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SOLAR WATER HEATING BASICS

Before investing in any solar energy system, it is more cost effective to invest in making your home more energy efficient. Taking steps to use less hot water and to lower the temperature of the hot water you use reduces the size and cost of your solar water heater.

Good first steps are installing low-flow showerheads or flow restrictors in shower heads and faucets, insulating your current water heater, and insulating any hot water pipes that pass through unheated areas. If you have no dishwasher, or your dishwasher is equipped with its own automatic water heater, lower the thermostat on your water heater to 120F (49C).

You'll also want to make sure your site has enough available sunshine to meet your needs efficiently and economically. Your local solar equipment dealer can perform a solar site analysis for you or show you how to do your own. You can also contact EREC for more information.

Remember: Local zoning laws or covenants may restrict where you can place your collectors. Check with your city, county, and homeowners association to find out about any restrictions.

Solar Water Heater Basics

Solar water heaters are made up of collectors, storage tanks, and, depending on the system, electric pumps.

There are basically three types of collectors: flatplate, evacuated-tube, and concentrating.

A flatplate collector, the most common type, is an insulated, weather-proofed box containing a dark absorber plate under one or more transparent or translucent covers.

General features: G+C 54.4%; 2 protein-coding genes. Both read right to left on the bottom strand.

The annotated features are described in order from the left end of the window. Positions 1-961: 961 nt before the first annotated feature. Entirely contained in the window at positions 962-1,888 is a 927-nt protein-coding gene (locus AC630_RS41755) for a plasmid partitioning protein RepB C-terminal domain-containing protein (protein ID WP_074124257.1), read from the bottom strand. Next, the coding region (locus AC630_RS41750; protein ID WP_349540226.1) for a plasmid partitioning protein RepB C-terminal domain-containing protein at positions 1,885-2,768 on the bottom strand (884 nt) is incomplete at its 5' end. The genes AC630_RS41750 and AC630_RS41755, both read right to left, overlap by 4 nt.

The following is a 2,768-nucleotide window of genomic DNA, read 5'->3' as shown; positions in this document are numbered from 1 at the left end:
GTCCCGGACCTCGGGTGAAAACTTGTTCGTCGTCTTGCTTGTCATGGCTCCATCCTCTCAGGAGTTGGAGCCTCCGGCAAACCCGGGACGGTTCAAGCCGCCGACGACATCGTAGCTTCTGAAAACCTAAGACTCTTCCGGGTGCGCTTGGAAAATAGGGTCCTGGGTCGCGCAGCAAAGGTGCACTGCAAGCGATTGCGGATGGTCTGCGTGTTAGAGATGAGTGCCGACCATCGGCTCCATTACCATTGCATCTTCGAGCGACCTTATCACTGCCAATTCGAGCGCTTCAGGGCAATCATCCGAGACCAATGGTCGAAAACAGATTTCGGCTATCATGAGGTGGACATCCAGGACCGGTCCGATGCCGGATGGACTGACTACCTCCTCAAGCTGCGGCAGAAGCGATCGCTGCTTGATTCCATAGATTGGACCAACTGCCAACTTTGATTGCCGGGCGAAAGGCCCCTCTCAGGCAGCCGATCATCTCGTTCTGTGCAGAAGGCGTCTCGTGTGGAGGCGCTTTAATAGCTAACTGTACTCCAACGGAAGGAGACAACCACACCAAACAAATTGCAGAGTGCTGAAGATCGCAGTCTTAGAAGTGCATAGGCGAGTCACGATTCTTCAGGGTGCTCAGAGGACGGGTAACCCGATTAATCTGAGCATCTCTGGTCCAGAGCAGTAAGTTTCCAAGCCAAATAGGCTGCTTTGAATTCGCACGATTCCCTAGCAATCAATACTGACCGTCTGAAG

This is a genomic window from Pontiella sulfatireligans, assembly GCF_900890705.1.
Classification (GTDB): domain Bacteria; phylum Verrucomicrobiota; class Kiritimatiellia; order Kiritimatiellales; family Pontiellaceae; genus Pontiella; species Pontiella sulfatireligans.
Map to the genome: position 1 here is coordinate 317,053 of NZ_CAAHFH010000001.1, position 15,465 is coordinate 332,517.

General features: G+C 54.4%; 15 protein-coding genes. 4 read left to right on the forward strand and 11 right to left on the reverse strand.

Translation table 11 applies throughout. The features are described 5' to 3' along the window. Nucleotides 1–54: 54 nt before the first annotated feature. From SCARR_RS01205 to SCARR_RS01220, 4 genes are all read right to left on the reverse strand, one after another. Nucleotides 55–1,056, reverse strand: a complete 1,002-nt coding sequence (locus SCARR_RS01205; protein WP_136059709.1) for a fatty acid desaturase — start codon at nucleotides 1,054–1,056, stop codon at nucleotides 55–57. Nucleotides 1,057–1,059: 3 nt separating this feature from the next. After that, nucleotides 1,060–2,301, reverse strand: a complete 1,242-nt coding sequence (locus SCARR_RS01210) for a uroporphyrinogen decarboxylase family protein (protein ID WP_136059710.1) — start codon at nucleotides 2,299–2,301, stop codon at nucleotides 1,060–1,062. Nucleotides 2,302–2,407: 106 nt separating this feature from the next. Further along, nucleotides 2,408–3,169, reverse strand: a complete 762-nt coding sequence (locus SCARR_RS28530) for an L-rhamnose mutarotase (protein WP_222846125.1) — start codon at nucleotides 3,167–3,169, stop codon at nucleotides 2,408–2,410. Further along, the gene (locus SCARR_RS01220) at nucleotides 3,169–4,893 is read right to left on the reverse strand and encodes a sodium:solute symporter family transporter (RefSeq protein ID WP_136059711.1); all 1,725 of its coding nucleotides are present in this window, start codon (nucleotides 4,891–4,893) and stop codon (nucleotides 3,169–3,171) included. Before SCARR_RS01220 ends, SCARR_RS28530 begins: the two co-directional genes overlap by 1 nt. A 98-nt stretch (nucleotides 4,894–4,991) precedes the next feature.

Evacuated-tube collectors are made up of rows of parallel, transparent glass tubes. Each tube consists of a glass outer tube and an inner tube, or absorber, covered with a selective coating that absorbs solar energy well but inhibits radiative heat loss. The air is withdrawn ("evacuated") from the space between the tubes to form a vacuum, which eliminates conductive and convective heat loss.

Concentrating collectors for residential applications are usually parabolic troughs that use mirrored surfaces to concentrate the sun's energy on an absorber tube (called a receiver) containing a heat-transfer fluid.

Most commercially available solar water heaters require a well-insulated storage tank. Many systems use converted electric water heater tanks or plumb the solar storage tank in series with the conventional water heater. In this arrangement, the solar water heater preheats water before it enters the conventional water heater.

Some solar water heaters use pumps to recirculate warm water from storage tanks through collectors and exposed piping. This is generally to protect the pipes from freezing when outside temperatures drop to freezing or below.

Written by: U.S. Department of Energy (DOE) by the National Renewable Energy Laboratory (NREL), a DOE national laboratory.


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